YOU DON'T HAVE TO be big to catch a big fish, says Vojai Reed, you just have to be smart.
It's that kind of thinking that has helped make Reed a champion bass angler on the women's circuit as well as the first woman to fish on the Bass Anglers Sportsman Society's tournament trail, the most lucrative fishing circuit in the world.
Reed, who lives in Broken Bow, Okla., entered the Missouri BASS Invitational on Truman Reservoir in May and caught 22 1/4 pounds of bass. The only woman, she finished 58th in a field of 234 and was less than 2 pounds out of the money.
It was a respectable showing, but it was too late to qualify her for the annual end-of-season BASS Masters Classic being held on the Chesapeake Bay this week. Still, she arrived in Baltimore yesterday, to root for husband Charlie, who will be a contender.
The decision to allow women into the traditionally all-male circuit came in April, after the U.S. Army Corps of Engineers threatened to revoke BASS permits to hold tournaments on Corps-managed reservoirs if women were denied participation. BASS agreed to change the rules, and the 55-year-old Reed entered the last open contest of the season a couple days later.
Come September, she says, she'll be competing right along with the men in all six Bass Invitational tournaments of the '91-'92 season. Why make the leap from the women's circuit to the men's circuit?
It's simple, says Reed: The stakes are higher. In a typical Bass'n Gal tournament, "you pay $150 to enter and can win a fully rigged bass fishing boat worth about $20,000," she says. On the other hand, in a BASS Invitational, you pay $600 to $1,000 to enter but can win more than $100,000.
Those invited to fish in the Classic, which is considered the World Series of fishing, have proved themselves by fishing well in a series of BASS tournaments throughout the season. This is the first time the Classic has been in Baltimore. Forty men will be competing for the top prize, which includes more than a $1 million in endorsements and sponsorship, $50,000 in cash and a lot of prestige.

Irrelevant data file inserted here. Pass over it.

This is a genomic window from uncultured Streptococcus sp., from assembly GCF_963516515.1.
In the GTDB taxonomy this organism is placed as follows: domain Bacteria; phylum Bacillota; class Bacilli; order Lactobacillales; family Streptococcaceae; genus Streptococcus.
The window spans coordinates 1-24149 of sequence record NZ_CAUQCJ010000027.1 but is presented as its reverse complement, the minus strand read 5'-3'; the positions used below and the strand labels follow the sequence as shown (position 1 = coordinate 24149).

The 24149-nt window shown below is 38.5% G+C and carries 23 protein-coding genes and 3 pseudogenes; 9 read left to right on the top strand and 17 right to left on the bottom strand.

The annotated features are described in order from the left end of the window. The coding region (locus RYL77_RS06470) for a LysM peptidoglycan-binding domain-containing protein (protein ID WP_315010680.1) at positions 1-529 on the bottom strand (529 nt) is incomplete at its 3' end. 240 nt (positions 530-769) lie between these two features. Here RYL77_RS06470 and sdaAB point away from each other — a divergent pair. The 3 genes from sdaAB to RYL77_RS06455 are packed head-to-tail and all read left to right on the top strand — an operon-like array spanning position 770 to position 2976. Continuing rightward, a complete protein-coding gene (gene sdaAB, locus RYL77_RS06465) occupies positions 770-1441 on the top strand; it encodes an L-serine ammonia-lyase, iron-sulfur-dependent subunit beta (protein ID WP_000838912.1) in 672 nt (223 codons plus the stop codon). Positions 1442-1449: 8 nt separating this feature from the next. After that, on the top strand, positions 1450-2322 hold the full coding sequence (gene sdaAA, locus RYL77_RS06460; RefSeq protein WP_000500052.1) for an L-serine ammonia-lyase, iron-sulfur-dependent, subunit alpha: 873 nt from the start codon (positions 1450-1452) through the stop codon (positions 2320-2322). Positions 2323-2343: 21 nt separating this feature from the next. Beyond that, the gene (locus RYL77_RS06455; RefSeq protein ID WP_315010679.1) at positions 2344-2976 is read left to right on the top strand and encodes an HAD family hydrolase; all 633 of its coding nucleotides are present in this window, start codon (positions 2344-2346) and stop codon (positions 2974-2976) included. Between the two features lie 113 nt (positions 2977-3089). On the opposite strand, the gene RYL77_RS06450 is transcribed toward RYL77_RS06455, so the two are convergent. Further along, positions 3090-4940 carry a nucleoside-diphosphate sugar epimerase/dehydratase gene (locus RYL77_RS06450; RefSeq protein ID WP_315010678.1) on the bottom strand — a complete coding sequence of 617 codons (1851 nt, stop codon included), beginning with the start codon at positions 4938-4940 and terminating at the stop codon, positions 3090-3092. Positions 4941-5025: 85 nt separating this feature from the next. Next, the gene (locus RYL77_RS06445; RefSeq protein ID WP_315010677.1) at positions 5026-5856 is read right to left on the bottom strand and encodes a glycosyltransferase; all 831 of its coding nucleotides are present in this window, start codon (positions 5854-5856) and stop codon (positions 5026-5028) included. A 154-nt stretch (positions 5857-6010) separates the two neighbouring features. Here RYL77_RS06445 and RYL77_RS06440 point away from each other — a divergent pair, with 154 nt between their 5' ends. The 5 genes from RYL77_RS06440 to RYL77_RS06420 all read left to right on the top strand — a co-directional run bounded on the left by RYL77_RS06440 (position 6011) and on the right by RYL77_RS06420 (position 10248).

As for the techniques of fishing, there's really no reason for separating men and women, says Reed. "It's not like the PGA where they can keep women out because men can hit a golf ball farther.
"Fishing is as much a mental sport as a physical one. There are so many things about bass fishing you need to know and so many things you don't know -- like where to fish, what to use, when to throw a certain type of lure."
Bass fishing doesn't require that much strength. The largest bass she ever caught was 10 pounds, and usually in tournament play they average 2 to 3 pounds.
A typical tournament allows a five-fish limit per day, and "if you can average 2 pounds per fish you're doing pretty well," she says. Needless to say the day she caught the 10-pounder was pretty exciting.
"Yeah, those big ones really make your heart beat," says the woman whose fish stories sometimes have to be cajoled out of her.
"Actually, the largest fish I ever caught was only about 35 pounds. It was a gar on Broken Bow Lake, and within about two minutes I caught two of them." But bass are different.
Bass are unpredictable, even when you're prepared, she says. "You can spend three days practicing and think you know what you're gonna do, and then things will change," like the weather or the water temperature.
"It's not like golf, where the holes are in the same place and the ball is the same size from day to day. In fishing, you really don't have that much control because you're dealing with another living thing that's very moody.
"That's what makes it interesting."
Reed grew up in southern California in a family that regularly took camping and trout fishing vacations. When she married and her husband's job took them to Colorado, Mississippi and finally Oklahoma, her interest in sports widened.
While the couple's four children were growing up, she taught ballet and gymnastics part time, but her heart was more often outdoors around Broken Bow Lake, where swimming, water skiing, deer hunting and fishing became regular family activities.
Reed started bass fishing professionally in the early 1980s and qualified for the Bass'n Gal Classic the first year she hit the tournament trail. "But I didn't win that year. I made a vow then, just like MacArthur, that 'I shall return.' "
And return she did. The following year she not only qualified, but she won the 1984 Bass'n Gal Classic on Lake Elephant Butte in New Mexico. "I remember I took a lot of kidding about that because everyone remembered what I had said."
Since then, Reed has participated in six classics and has accumulated more than $100,000 in career winnings. In 1987 and 1989 she was named Angler of the Year on the womens' circuits.
"That's probably the most prestigious title you can win," she says. There's no doubt she thrives on competition.